11 October Sol Duc campground

I was up early at 5am, as I have been every day so far. Walked Googie at 6 so he could have a biobreak. Fed him. Took my pills and ate. It was 39 and the sky was partially clear. The moon was bright enough but I used my flashlight anyway.Jeanne called me to the back of the RV because the deer I saw yesterday were outside the window. I tried to take some photos, but the light was too low for handheld shots. I went back and got the long lens and the mini tripod, but someone started walking their dog, and that spooked them.I didn’t think to join Jeanne when she gave him his long walk at 8, so I took a long solo walk towards the falls. I walked about 2 miles. It turned out that walking 10k steps on the flat every day doesn’t prepare you for terrain.I walked up the trail, but back down the road. The later turned out to be fortunate. I saw the deer again along the road, and I saw a bear in a campsite, right on the path I would have taken if I’d taken the trail back. I may have gotten a good photo of the deer, but the bear was too far away. The sky stayed clear all morning, the first without rain.We had the last of the chicken, and, alas, the last of the bbq sauce, with a cobb salad for lunch. It started raining again so we decided to take it easy and see if the rain would stop.Jeanne suggested we stop at the park visitor center tomorrow, so I taught the GPS the new location.We had ham and lentils for dinner. Jeanne walked Googie and I explored a different trail. We decided to make an early start Thursday, but to do some chores on the way to Dave’s. Low 38 high 55 intermittently raining lightly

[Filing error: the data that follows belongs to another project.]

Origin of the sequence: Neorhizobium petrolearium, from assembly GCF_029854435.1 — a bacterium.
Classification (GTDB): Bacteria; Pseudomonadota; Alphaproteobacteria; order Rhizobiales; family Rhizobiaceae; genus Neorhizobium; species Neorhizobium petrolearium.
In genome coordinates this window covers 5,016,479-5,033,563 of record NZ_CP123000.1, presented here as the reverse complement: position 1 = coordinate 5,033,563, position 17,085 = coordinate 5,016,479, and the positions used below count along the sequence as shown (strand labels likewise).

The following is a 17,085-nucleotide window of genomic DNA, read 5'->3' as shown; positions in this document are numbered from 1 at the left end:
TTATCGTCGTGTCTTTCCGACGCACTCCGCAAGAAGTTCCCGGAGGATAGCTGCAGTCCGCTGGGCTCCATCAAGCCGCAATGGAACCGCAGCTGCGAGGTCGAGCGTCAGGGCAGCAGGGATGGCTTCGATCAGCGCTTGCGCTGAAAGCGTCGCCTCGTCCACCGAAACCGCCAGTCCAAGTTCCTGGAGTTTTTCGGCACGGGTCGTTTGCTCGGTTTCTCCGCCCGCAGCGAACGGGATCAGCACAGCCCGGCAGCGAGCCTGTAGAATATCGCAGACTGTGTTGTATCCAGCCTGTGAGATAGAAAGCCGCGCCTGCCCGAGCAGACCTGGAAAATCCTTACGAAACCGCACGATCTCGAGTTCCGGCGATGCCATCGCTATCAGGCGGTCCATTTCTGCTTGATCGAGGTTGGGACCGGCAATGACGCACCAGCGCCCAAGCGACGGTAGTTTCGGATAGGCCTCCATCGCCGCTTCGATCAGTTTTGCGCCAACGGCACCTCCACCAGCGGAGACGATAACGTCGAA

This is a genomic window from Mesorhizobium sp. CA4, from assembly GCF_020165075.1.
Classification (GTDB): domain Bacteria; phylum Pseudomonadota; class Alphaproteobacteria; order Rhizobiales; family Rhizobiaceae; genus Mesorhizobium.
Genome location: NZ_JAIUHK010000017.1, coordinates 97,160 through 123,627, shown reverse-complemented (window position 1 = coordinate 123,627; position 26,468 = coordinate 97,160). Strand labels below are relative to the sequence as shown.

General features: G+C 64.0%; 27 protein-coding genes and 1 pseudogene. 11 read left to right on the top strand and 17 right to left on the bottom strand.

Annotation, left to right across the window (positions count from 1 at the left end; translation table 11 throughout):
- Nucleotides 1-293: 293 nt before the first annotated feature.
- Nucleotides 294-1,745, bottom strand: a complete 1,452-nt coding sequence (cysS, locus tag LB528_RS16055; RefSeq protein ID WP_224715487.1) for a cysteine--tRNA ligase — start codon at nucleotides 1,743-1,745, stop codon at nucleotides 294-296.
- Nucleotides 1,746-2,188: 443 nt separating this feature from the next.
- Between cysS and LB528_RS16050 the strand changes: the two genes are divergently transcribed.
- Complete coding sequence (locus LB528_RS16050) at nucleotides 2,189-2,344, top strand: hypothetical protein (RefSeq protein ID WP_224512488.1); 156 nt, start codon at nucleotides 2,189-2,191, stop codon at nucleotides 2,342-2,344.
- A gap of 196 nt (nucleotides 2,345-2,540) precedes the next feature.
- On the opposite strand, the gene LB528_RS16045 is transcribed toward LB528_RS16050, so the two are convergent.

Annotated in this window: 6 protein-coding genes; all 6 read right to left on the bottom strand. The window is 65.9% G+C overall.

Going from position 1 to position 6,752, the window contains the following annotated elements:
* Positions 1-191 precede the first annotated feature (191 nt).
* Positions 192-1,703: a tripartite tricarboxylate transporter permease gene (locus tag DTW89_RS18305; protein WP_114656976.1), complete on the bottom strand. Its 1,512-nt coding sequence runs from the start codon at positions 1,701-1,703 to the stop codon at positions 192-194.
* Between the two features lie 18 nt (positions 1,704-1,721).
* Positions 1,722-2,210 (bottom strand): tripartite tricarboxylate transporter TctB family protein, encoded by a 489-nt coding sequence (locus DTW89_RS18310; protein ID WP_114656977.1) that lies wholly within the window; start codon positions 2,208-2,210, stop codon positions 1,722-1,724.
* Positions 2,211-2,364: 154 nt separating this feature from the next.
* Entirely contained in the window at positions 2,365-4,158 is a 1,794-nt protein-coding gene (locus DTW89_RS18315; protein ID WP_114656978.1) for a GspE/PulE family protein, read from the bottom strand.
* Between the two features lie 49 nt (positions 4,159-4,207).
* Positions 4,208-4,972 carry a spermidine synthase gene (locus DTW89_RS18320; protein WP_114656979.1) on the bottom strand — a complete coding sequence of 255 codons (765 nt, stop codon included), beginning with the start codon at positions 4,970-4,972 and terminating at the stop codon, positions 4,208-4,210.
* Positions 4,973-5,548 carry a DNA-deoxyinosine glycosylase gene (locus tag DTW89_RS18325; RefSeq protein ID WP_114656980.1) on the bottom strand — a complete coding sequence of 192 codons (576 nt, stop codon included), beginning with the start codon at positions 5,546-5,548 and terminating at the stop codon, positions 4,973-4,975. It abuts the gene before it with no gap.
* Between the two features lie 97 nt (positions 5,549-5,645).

12 October Sol Duc to Bellevue

I was up at 5am as usual. I had slept better than I thought I was going to, given the state of my cold. I set up the cab as far as I could. At 6 I gave Googie a short walk and fed him. It was raining lightly. At 6:30 I turned the water heater on. While Jeanne took Googie for his long morning walk, I showered. The shower works well given its size. We were on the road at 8:05, which turned out to be a good thing, because we encountered a lot of construction, including one twenty minute wait at a one lane stretch, on the way to Port Angeles. I drove first.We meant to visit the Olympic National Park visitor center but discovered that it was being remodeled and a temporary center had been set up a trailer a short distance away. After a comedy of errors in which I didn’t understand directions to RV parking and then didn’t recognize the “RV parking” when I found it, we arrived. The center was basically a book store plus a few rangers giving people information about campsites and trails. Since there was cell coverage, we stayed for a while and caught up on our email. I texted my friend to let him know we were running late. We stopped at a random wide spot in the road to change drivers and have lunch. We ate cheese and crackers with the last of the smoked salmon. Jeanne drove the rest of the way. We got to Kingston at 12:30, plenty of time to catch the 12:50 ferry to Edmons that my friend had recommended rather than drive through the terrible traffic in Tacoma. Driving down to Bellevue, I405 was pretty slow, with a few serious slow downs. These days, this is “light” traffic in Seattle.We got to our friends at mid afternoon, set up the RV in their driveway, and spent the afternoon catching up. They made us a good meal and we talked for a few hours longer before retiring for the day. In a sense, this was the last day of our vacation, the coming days being merely the house keeping of getting home.I didn’t bother to set up the weather station. There was some rain overnight, but none while we were outside.

13 October Bellvue to Corvallis